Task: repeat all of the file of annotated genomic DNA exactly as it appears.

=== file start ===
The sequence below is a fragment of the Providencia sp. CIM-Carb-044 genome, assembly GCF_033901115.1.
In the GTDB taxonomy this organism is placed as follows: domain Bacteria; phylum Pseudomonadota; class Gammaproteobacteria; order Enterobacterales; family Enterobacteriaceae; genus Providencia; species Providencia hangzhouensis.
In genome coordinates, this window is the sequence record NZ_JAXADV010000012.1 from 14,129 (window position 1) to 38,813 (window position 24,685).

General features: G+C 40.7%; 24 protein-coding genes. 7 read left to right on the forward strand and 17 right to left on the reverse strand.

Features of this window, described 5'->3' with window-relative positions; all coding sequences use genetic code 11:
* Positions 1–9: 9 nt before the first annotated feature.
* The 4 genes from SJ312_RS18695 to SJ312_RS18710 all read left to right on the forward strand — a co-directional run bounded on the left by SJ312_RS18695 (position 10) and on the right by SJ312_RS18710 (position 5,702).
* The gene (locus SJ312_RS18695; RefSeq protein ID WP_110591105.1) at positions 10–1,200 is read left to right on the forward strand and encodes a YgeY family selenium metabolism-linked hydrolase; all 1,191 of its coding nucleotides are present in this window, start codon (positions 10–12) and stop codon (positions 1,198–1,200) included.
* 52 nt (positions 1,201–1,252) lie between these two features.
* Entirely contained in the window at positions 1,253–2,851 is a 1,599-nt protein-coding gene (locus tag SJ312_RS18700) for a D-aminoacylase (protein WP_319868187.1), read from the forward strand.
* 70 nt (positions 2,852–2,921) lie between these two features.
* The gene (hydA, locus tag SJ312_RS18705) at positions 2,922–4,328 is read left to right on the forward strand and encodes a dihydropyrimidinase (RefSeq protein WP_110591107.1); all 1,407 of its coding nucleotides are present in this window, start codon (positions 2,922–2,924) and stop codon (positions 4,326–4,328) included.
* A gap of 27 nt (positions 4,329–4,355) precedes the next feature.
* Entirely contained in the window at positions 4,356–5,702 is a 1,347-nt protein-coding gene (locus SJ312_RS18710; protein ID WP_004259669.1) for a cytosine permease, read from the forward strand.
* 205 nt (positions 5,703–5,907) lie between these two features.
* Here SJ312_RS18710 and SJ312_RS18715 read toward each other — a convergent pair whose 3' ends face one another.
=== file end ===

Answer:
The sequence below is a fragment of the Providencia sp. CIM-Carb-044 genome, assembly GCF_033901115.1.
In the GTDB taxonomy this organism is placed as follows: domain Bacteria; phylum Pseudomonadota; class Gammaproteobacteria; order Enterobacterales; family Enterobacteriaceae; genus Providencia; species Providencia hangzhouensis.
In genome coordinates, this window is the sequence record NZ_JAXADV010000012.1 from 14,129 (window position 1) to 38,813 (window position 24,685).

General features: G+C 40.7%; 24 protein-coding genes. 7 read left to right on the forward strand and 17 right to left on the reverse strand.

Features of this window, described 5'->3' with window-relative positions; all coding sequences use genetic code 11:
* Positions 1–9: 9 nt before the first annotated feature.
* The 4 genes from SJ312_RS18695 to SJ312_RS18710 all read left to right on the forward strand — a co-directional run bounded on the left by SJ312_RS18695 (position 10) and on the right by SJ312_RS18710 (position 5,702).
* The gene (locus SJ312_RS18695; RefSeq protein ID WP_110591105.1) at positions 10–1,200 is read left to right on the forward strand and encodes a YgeY family selenium metabolism-linked hydrolase; all 1,191 of its coding nucleotides are present in this window, start codon (positions 10–12) and stop codon (positions 1,198–1,200) included.
* 52 nt (positions 1,201–1,252) lie between these two features.
* Entirely contained in the window at positions 1,253–2,851 is a 1,599-nt protein-coding gene (locus tag SJ312_RS18700) for a D-aminoacylase (protein WP_319868187.1), read from the forward strand.
* 70 nt (positions 2,852–2,921) lie between these two features.
* The gene (hydA, locus tag SJ312_RS18705) at positions 2,922–4,328 is read left to right on the forward strand and encodes a dihydropyrimidinase (RefSeq protein WP_110591107.1); all 1,407 of its coding nucleotides are present in this window, start codon (positions 2,922–2,924) and stop codon (positions 4,326–4,328) included.
* A gap of 27 nt (positions 4,329–4,355) precedes the next feature.
* Entirely contained in the window at positions 4,356–5,702 is a 1,347-nt protein-coding gene (locus SJ312_RS18710; protein ID WP_004259669.1) for a cytosine permease, read from the forward strand.
* 205 nt (positions 5,703–5,907) lie between these two features.
* Here SJ312_RS18710 and SJ312_RS18715 read toward each other — a convergent pair whose 3' ends face one another.